Estate Planning, Trusts, Probate

Protect and Motivate a Young Beneficiary


Published in

The Santa Monica Star

Volume XIX Number 11

November 2018

Planning Ahead:

Protect and Motivate a Young Beneficiary

By Lisa C. Alexander, Esq.

Lisa C. Alexander

is an attorney at

Jakle & Alexander, LLP

For further questions, regarding this topic, please contact Lisa at:


(310) 395-6555


In making your Estate Plan, you never want outright distribution to a beneficiary under 18, since doing so would likely result in the need for a Court Guardianship. For various reasons, you may not want to make outright distribution to a young beneficiary over 18, either.

Estate planning is all about legacy and that may include protecting a beneficiary from himself and others. Delayed distribution by holding back the beneficiary’s gift in trust for a period of time can provide protection from creditors, preserve the child’s inheritance against divorce and can even be used to motivate responsible behavior.

We all want our children to become responsible, productive and self-sufficient adults. Provisions in a Trust can foster that result with incentives around education, employment, savings, and even community service. For example, a child’s Trust might not terminate until the child has earned a college degree or trade certification and is gainfully employed. Or distributions to a child might depend on or be determined by the child’s own savings or contributions to a retirement account. If a child has struggled with addiction, Trust provisions might limit distributions except to promote rehabilitation and recovery.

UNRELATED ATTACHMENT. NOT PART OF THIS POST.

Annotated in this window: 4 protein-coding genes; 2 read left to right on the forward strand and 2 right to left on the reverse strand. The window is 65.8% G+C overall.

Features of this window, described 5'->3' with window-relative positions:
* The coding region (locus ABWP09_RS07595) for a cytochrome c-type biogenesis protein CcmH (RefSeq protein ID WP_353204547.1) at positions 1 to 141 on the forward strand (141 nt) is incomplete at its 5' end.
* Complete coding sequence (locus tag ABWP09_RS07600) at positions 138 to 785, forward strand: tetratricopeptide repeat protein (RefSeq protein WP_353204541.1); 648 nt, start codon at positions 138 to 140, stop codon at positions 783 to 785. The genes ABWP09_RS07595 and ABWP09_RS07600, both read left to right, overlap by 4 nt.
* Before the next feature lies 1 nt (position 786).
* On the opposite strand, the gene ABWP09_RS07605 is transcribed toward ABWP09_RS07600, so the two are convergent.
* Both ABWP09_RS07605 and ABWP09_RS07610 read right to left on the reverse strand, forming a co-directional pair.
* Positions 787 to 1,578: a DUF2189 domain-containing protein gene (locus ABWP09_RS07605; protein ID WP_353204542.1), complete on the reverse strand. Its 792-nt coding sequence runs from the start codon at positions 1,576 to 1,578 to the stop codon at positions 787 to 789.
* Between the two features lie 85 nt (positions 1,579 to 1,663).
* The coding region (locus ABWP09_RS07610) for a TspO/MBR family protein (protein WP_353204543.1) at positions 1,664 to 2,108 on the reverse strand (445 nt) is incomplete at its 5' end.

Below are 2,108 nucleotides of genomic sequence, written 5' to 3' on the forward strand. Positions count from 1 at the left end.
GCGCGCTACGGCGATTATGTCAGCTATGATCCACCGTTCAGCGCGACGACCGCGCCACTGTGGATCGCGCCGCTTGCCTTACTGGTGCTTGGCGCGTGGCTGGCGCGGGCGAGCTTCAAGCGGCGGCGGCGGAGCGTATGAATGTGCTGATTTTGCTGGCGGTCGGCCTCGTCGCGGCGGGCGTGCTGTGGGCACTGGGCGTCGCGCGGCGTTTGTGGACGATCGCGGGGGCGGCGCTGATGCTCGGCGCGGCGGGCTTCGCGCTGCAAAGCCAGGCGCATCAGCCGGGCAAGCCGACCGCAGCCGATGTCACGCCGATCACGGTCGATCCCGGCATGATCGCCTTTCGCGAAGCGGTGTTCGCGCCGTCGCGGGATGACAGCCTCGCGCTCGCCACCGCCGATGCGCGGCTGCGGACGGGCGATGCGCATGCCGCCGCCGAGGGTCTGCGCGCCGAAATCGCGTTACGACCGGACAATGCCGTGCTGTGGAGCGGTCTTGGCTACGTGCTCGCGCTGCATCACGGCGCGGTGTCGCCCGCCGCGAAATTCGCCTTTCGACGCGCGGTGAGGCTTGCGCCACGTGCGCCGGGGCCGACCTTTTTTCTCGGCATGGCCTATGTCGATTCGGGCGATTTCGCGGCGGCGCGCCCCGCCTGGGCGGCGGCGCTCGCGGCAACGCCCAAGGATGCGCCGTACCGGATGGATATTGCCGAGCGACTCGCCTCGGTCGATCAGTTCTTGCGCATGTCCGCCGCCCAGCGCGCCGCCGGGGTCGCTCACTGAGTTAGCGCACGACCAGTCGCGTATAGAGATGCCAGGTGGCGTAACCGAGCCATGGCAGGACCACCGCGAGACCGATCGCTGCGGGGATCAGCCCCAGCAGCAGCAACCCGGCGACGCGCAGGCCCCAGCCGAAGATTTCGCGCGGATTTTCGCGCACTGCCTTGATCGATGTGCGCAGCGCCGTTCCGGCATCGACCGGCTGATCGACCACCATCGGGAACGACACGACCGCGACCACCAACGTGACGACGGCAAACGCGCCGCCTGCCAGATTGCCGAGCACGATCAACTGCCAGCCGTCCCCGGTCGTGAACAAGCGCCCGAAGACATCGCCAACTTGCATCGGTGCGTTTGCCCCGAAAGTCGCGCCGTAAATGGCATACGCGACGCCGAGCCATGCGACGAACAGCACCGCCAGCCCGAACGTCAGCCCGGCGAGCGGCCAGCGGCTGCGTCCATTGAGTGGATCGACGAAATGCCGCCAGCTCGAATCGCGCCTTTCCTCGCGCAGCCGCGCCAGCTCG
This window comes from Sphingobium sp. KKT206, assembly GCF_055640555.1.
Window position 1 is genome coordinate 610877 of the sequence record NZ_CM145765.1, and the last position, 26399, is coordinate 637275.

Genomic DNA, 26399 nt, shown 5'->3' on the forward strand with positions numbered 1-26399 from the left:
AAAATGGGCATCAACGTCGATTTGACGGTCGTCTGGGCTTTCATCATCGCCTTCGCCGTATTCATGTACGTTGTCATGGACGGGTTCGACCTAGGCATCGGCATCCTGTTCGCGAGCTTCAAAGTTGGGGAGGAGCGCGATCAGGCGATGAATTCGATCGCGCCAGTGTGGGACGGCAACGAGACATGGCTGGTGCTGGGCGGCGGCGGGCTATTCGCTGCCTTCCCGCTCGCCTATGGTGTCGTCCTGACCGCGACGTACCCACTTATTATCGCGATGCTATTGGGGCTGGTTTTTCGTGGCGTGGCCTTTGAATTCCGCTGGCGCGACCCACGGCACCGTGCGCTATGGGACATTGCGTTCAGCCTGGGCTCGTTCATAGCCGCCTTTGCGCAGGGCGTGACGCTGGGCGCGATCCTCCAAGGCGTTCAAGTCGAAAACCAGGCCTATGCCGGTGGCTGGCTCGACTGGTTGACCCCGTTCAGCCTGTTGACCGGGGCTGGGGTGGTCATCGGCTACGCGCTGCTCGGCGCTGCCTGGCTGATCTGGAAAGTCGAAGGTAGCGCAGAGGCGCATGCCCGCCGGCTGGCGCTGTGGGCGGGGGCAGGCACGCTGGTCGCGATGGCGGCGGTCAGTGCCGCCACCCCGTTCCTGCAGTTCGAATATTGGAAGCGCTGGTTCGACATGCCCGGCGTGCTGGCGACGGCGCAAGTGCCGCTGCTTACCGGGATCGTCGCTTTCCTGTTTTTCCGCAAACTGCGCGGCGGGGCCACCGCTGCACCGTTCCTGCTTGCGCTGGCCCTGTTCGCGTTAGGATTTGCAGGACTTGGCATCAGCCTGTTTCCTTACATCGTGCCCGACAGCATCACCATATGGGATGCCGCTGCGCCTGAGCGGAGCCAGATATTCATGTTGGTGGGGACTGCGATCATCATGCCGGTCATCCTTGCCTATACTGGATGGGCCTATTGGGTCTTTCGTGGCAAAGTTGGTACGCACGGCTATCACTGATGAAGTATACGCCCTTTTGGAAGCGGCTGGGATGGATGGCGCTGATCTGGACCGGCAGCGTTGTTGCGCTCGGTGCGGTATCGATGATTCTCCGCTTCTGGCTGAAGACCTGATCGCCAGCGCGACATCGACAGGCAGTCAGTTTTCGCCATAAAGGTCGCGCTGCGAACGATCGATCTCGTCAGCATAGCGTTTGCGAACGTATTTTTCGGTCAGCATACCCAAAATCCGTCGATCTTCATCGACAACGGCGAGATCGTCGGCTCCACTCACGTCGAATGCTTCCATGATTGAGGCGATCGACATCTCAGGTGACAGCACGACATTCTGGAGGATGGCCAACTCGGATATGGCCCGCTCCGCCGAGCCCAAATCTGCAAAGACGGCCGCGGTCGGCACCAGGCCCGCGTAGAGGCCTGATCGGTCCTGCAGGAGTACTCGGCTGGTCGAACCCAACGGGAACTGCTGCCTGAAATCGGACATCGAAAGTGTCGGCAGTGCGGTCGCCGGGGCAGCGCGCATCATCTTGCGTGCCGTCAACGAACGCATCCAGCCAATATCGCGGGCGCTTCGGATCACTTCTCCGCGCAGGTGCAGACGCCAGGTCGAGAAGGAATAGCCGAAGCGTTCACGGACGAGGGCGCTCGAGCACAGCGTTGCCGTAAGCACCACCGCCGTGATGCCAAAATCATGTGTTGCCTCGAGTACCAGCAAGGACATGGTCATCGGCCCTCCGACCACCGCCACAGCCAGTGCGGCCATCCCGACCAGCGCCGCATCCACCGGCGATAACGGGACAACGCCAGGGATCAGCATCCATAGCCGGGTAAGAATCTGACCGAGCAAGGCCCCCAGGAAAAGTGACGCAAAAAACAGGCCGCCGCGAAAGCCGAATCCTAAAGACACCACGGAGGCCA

Poor money management or an unfortunate accident can result in a creditor’s claim against the child. A properly drafted Trust can keep the child’s inheritance from reach of creditors. A more common concern is the child’s choice of life partner. With divorce rates high, it is understandable that a parent doesn’t want their child’s inheritance (hard earned by the parents) to be included in a division of property that goes to the future ex-son or daughter-in-law. Holding an inheritance back in a continuing Trust can preserve the inheritance for the child in a divorce.

These are not always easy concerns to address. But your estate planning attorney can provide thoughtful solutions to aid you in your legacy planning.